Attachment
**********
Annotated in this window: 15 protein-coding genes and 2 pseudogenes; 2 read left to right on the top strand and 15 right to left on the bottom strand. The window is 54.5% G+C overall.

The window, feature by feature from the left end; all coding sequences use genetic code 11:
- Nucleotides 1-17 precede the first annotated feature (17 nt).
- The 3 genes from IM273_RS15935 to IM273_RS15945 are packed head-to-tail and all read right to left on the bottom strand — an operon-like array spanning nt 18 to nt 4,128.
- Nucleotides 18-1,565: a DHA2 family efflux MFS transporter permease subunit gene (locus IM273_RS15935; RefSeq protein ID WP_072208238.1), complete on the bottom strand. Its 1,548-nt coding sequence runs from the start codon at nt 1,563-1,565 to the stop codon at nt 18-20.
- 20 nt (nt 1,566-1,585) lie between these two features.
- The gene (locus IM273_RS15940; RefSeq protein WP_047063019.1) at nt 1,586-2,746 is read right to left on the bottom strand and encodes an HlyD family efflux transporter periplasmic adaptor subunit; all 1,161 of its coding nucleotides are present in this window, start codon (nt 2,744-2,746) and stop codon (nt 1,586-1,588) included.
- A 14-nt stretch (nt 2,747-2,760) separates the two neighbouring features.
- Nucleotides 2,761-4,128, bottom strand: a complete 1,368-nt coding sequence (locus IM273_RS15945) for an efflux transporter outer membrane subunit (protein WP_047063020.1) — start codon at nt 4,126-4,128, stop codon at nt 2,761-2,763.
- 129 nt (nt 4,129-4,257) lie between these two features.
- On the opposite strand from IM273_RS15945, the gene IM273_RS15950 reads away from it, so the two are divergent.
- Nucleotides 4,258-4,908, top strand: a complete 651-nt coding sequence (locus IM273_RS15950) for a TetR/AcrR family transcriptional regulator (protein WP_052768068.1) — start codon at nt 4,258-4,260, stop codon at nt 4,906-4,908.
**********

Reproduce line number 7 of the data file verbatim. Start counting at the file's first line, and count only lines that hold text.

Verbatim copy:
- The gene (locus IM273_RS15940; RefSeq protein WP_047063019.1) at nt 1,586-2,746 is read right to left on the bottom strand and encodes an HlyD family efflux transporter periplasmic adaptor subunit; all 1,161 of its coding nucleotides are present in this window, start codon (nt 2,744-2,746) and stop codon (nt 1,586-1,588) included.